Crystal data

C14H13NO4

Mr= 259.25 Monoclinic,P21=c

a= 7.2429 (1) AÊ

b= 10.4418 (2) AÊ

c= 15.4618 (3) AÊ

= 94.353 (1)

V= 1165.99 (4) AÊ3

Z= 4

Dx= 1.477 Mg mÿ3 MoKradiation Cell parameters from 2808

re¯ections

= 3.4±27.5

= 0.11 mmÿ1

T= 120 (2) K Prism, light yellow 0.320.180.16 mm

Data collection

Nonius KappaCCD diffractometer

'and!scans

Absorption correction: none 5117 measured re¯ections 2672 independent re¯ections 2301 re¯ections with I > 2(I)

Rint= 0.013

max= 27.5

h=ÿ9!9

k=ÿ13!13

l=ÿ20!20

Re®nement

Re®nement onF2

R[F2> 2(F2)] = 0.038

wR(F2) = 0.104

S= 1.04 2672 re¯ections 207 parameters

H atoms treated by a mixture of independent and constrained re®nement

w= 1/[2(F

o2) + (0.0633P)2 + 0.2061P]

whereP= (Fo2+ 2Fc2)/3 (/)max< 0.001

max= 0.29 e AÊÿ3

min=ÿ0.22 e AÊÿ3

Figure 1

A view of the molecular structure of (I), showing the atom-labelling scheme. Displacement ellipsoids are drawn at the 50% probability level and H atoms are shown as spheres of arbitrary radii.

Figure 2

A view of (I), showing dimerization due to C12ÐH12 O3ii[symmetry

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Table 1

Hydrogen-bonding geometry (AÊ,).

DÐH A DÐH H A D A DÐH A

C10ÐH10 O3i 0.97 (1) 2.47 (1) 3.315 (1) 144.8 (11)

C12ÐH12A O3ii 0.99 (1) 2.54 (1) 3.159 (1) 120.3 (11)

C10ÐH10 Ni 0.97 (1) 2.53 (1) 3.290 (1) 134.9 (11)

C14ÐH14A Niii 0.99 (1) 2.69 (1) 3.403 (1) 128.0 (11)

Symmetry codes: (i) 1ÿx;yÿ1

2;12ÿz; (ii) 1ÿx;1ÿy;ÿz; (iii)x;32ÿy;zÿ12.

All of the H atoms, except those attached to the C atom C13, were found in a Fourier synthesis and subsequently re®ned freely. The H atoms attached to C13 were placed at calculated positions.

Data collection:COLLECT(Nonius, 1998); cell re®nement:HKL SCALEPACK(Otwinowski & Minor, 1997); data reduction:HKL DENZO (Otwinowski & Minor, 1997) and SCALEPACK; program(s) used to solve structure: SHELXS97 (Sheldrick, 1997); program(s) used to re®ne structure:SHELXL97 (Sheldrick, 1997);

molecular graphics: ORTEP-3 for Windows (Farrugia, 1997) and

PLATON (Spek, 2002); software used to prepare material for publication:WinGXpublication routines (Farrugia, 1999).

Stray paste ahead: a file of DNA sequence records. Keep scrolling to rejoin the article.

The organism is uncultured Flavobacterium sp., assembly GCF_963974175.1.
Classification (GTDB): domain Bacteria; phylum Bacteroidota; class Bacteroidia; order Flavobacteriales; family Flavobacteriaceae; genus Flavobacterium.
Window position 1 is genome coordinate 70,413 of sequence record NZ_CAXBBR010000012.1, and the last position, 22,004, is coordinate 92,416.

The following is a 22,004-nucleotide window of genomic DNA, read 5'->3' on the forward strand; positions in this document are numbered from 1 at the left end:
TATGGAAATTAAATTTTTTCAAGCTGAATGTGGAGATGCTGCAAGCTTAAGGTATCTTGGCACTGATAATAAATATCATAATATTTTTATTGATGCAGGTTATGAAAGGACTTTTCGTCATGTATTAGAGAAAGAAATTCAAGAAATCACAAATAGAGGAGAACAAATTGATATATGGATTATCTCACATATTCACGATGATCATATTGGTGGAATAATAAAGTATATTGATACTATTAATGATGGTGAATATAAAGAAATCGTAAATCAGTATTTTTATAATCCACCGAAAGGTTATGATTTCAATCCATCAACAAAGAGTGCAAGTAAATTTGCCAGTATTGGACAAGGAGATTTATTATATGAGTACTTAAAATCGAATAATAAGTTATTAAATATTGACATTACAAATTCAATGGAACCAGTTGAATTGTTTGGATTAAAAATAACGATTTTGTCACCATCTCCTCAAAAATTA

This work was supported by CNPq and FAPESP (SaÄo Paulo), Brazil, and by the WHO.

References

Allen, F. H., Kennard, O. & Taylor, R. (1983).Acc. Chem. Res.16, 146±153. Berens, R., Krug, R. & Marr, J. J. (1995).Biochemistry and Molecular Biology

of Parasites, edited by J. J. Marr and M. MuÈller, p. 89±118. London: Academic Press Ltd.

Cox, O., Steiner, J. R., Barnes, C. L. & retamozo, H. R. (1989).Acta Cryst.C45, 1263±1265.

Ellena, J., Goeta, A. E., Howard, J. A. K. & Punte, G. (2001).J. Phys. Chem. A105, 8696±8708.

Farrugia, L. J. (1997).J. Appl. Cryst.30, 565. Farrugia, L. J. (1999).J. Appl. Cryst.32, 837±838.

McGreevy, P. B. & Marsden, P. D. (1986).Chemotheraphy of Parasitic Diseases, edited by W. C. Campbell and R. S. Rew, Vol. 1, p. 115±127. New York: Plenum Press.

Nonius (1998).COLLECT. Nonius BV, Delft, The Netherlands.

Otwinowski, Z. & Minor, W. (1997). Methods in Enzymology, Vol. 276,

Macromolecular Crystallography, Part A, edited by C. W. Carter Jr and R. M. Sweet, pp. 307±326. New York: Academic Press.

Sheldrick, G. M. (1997). SHELXS97 and SHELXL97. University of GoÈttingen, Germany.

Spek, A. L. (2002)PLATON.Utrecht University, Utrecht, The Netherlands. Tuttle, J. V. & Krenitsky, T. A. (1980).J. Biol. Chem.255(3), 909±916. WHO (1998). World Heath Organization. http://www.who.Int/tdr/diseases/

leish/diseaseinfo.htm

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Acta Cryst. (2003). E59, o1503–o1505

supporting information

Acta Cryst. (2003). E59, o1503–o1505 [https://doi.org/10.1107/S1600536803019913]

Redetermination of skimmianine: a new inhibitor against the Leishmania APRT

enzyme

H. B. Napolitano, M. Silva, J. Ellena, W. C. Rocha, P. C. Vieira, O. H. Thiemann and G. Oliva

(I)

Crystal data

C14H13NO4

Mr = 259.25

Monoclinic, P21/c

Hall symbol: -P 2ybc

a = 7.2429 (1) Å

b = 10.4418 (2) Å

c = 15.4618 (3) Å

β = 94.353 (1)°

V = 1165.99 (4) Å3

Z = 4

F(000) = 544

Dx = 1.477 Mg m−3

Mo radiation, λ = 0.71073 Å

Cell parameters from 2808 reflections

θ = 3.4–27.5°

µ = 0.11 mm−1

T = 120 K

Prism, light yellow 0.32 × 0.18 × 0.16 mm

Data collection

KappaCCD diffractometer

φ and ω scans

5117 measured reflections 2672 independent reflections

2301 reflections with I > 2σ(I)

Rint = 0.013

θmax = 27.5°, θmin = 3.8°

h = −9→9

k = −13→13

l = −20→20

Refinement

Refinement on F2

Least-squares matrix: full

R[F2 > 2σ(F2)] = 0.038

wR(F2) = 0.104

S = 1.04

2672 reflections 207 parameters 0 restraints

H atoms treated by a mixture of independent and constrained refinement

w = 1/[σ2(F

o2) + (0.0633P)2 + 0.2061P]

where P = (Fo2 + 2Fc2)/3

(Δ/σ)max < 0.001

Δρmax = 0.29 e Å−3

Δρmin = −0.22 e Å−3

Special details

Geometry. All e.s.d.'s (except the e.s.d. in the dihedral angle between two l.s. planes) are estimated using the full covariance matrix. The cell e.s.d.'s are taken

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Fractional atomic coordinates and isotropic or equivalent isotropic displacement parameters (Å2)

x y z Uiso*/Ueq

N 0.33424 (12) 0.57374 (9) 0.13399 (5) 0.0194 (2)

O1 0.42550 (11) 0.43483 (8) 0.24532 (5) 0.0243 (2)

O2 0.28060 (11) 0.25320 (7) −0.03212 (5) 0.0233 (2)

O3 0.27979 (10) 0.81129 (7) 0.06424 (5) 0.02058 (19)

O4 0.13823 (11) 0.84432 (7) −0.09956 (5) 0.0245 (2)

C1 0.36749 (14) 0.45696 (11) 0.15976 (6) 0.0194 (2)

C2 0.35529 (13) 0.33930 (10) 0.11348 (7) 0.0192 (2)

C3 0.29818 (13) 0.34916 (10) 0.02597 (7) 0.0186 (2)

C4 0.25319 (13) 0.47355 (10) −0.00799 (6) 0.0177 (2)

C5 0.27531 (13) 0.58198 (10) 0.04770 (6) 0.0175 (2)

C6 0.18805 (14) 0.49268 (11) −0.09582 (7) 0.0200 (2)

C7 0.14623 (14) 0.61268 (11) −0.12728 (7) 0.0208 (2)

C8 0.17206 (14) 0.72110 (10) −0.07294 (6) 0.0186 (2)

C9 0.23761 (13) 0.70556 (10) 0.01291 (7) 0.0178 (2)